What to say to overcome the “You are too experienced for the job” or “You are earning too much for this job” objections and biases

By Jack J. Kelly

 

Recently I wrote a piece, “Why won’t a company hire me if I offer more experience than they require?” and “Why won’t a firm meet with me if I earn more money, but will take less,” and received over 110,000 reads, comments, shares and likes (you like the little bragging I tossed in there?).  Clearly, this topic resonated with people, as it touched upon ageism and other subtle and not-so-subtle biases against certain classes of job candidates.

 

The article hit home with many readers, but some were quick to point out that they were hoping for some useful, practical, and actionable advice to tackle the problem of obtaining a job that pays less than they are/were earning, or at a lower-title level than they are now or were at before being laid off.  In hindsight, it was pretty provincial of me to just identify the problems and conveniently leave out any answers and strategies to overcome the inherent biases within the interview process.

 

There is an array of different reasons why a person is open to accepting a new job at a lower pay scale and level than they currently have or previously held.  It may be due to a career pivot- one step back to move forward in the future.  The trade-off of less compensation is less important than the opportunity to learn something new and take your career in a different and more desirable direction.

 

For others, it may be due to lack of other viable alternatives. A person could have been terminated and eager to get back to work.  Their job could have been relocated to another location and moving was not an option. A person may have been downsized in a declining industry with few remaining options available.

 

Since job seekers have different reasons for this type of move, the answers are not a “one-size fits all.”  Hopefully, it is a starting point to give you some smart, tactical ideas on what to say and you could then embellish upon them and craft your own individualized responses. Here are some responses to say in an interview to counteract and dispel the belief of a hiring manager that you are either too experienced, expensive or both for the position, and, therefore, not viewed as a viable candidate.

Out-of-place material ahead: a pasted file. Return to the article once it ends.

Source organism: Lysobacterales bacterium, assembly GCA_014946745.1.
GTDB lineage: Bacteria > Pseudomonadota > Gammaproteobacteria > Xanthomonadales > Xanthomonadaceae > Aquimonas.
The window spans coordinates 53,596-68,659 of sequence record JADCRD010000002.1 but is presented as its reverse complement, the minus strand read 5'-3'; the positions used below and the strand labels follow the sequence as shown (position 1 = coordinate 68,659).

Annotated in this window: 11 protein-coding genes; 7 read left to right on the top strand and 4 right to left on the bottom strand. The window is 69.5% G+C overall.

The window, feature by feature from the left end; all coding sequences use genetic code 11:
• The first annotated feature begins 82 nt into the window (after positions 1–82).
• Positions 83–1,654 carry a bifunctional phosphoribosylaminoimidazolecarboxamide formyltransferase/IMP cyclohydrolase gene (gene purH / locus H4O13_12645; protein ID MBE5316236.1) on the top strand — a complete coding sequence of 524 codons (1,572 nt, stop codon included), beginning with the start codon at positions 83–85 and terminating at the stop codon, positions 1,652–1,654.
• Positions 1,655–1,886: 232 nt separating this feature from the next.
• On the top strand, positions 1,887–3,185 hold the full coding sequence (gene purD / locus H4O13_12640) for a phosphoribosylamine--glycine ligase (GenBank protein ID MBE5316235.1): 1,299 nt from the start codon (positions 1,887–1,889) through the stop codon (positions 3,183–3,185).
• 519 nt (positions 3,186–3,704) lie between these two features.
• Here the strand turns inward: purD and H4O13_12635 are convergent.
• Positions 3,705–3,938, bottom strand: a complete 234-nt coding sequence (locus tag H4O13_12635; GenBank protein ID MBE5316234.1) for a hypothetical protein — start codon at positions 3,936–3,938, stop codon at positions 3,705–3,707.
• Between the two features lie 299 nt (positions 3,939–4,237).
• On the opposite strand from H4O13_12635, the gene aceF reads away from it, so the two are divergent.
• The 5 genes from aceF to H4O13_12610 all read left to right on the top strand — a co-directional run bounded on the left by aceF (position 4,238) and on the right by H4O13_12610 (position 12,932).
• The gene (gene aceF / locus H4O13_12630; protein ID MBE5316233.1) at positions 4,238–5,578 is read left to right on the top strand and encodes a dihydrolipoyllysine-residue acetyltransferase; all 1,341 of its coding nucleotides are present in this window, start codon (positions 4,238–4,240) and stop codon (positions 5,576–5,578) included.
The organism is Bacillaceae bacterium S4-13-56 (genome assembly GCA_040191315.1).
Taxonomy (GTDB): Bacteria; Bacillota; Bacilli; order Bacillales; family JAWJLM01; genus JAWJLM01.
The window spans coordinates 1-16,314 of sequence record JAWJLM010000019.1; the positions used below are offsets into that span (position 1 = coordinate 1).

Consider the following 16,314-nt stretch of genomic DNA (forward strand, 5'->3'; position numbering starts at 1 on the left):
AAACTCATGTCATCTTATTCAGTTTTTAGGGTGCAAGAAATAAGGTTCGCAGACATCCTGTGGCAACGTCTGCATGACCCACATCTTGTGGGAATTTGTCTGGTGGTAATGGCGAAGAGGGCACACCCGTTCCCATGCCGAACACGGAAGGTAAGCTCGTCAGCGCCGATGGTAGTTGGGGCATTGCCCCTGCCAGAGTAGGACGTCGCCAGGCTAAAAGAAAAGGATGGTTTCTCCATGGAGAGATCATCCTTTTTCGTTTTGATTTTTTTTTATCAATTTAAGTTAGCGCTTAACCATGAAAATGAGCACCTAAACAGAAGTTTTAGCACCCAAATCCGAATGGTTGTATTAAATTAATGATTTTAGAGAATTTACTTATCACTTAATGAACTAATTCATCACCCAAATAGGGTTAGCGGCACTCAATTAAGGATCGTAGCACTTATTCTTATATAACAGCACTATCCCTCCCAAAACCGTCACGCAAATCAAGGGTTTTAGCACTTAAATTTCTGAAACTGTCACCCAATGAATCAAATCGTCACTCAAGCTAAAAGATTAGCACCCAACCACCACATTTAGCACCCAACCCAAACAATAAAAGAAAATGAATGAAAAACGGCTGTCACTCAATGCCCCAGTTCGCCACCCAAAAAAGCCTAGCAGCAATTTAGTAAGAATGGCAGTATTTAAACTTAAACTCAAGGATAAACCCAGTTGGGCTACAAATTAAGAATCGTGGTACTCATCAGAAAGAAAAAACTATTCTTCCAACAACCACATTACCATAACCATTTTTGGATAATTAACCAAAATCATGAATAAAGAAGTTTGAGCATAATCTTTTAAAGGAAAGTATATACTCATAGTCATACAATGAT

1. Fortunately, I’ve been in this industry (replace with the specific area you are in) for a significant amount of time, and been fortunate enough to learn first-hand about what it takes to succeed, and would love to share that knowledge with you. In fact, that is a passion of mine- to help others succeed and advance in their careers.
  2. I am glad to discuss my background; could I please start with sharing my strengths and abilities and how I’ve been able to remain on the cutting edge of my career, including – fill in interesting new developments within your field to illustrate that not only are you up-to-date, but ahead of the curve.  Include any knowledge or hands-on involvement with new technologies used within your space and commonly deployed in business settings.
  3. I have the drive, ambition, determination, interpersonal skills, plus an extensive background in this space, so that I could quickly add value and help you and the team meet and exceed your goals.
  4. With my extensive experience, I am able to offer lessons that I have learned at other companies, as to what works and what fails to work. This hands-on experience could be invaluable when your team of less-experienced professionals confront a crisis situation that they have not seen before.
  5. In fact, I would be happy to serve as the go-to person for your employees when they have questions and you are busy. I could offer them a calm, cool, collected, reassuring, reliable, and comforting presence.
  6. I would consider myself not overqualified, but sufficiently qualified -with a lot that I still need to learn.
  7. Hopefully, the biggest problem you will have is that you found someone who could do the job better than you previously expected at a reasonable price.
  8. If you are still unsure, here is a suggestion: Why don’t I start out on a three-month trial basis?  You will be able to watch and evaluate how I can perform. If you are not happy, then there will be no hard feelings. We will both benefit. You had some help while waiting for the perfect person  and I was fortunate to have new experiences and meet wonderful people.
  9. If you are concerned that I may leave for a better job, I would be happy to sign an agreement, as part of the offer letter, indicating that I promise to stay for, at least, a certain duration of your choosing.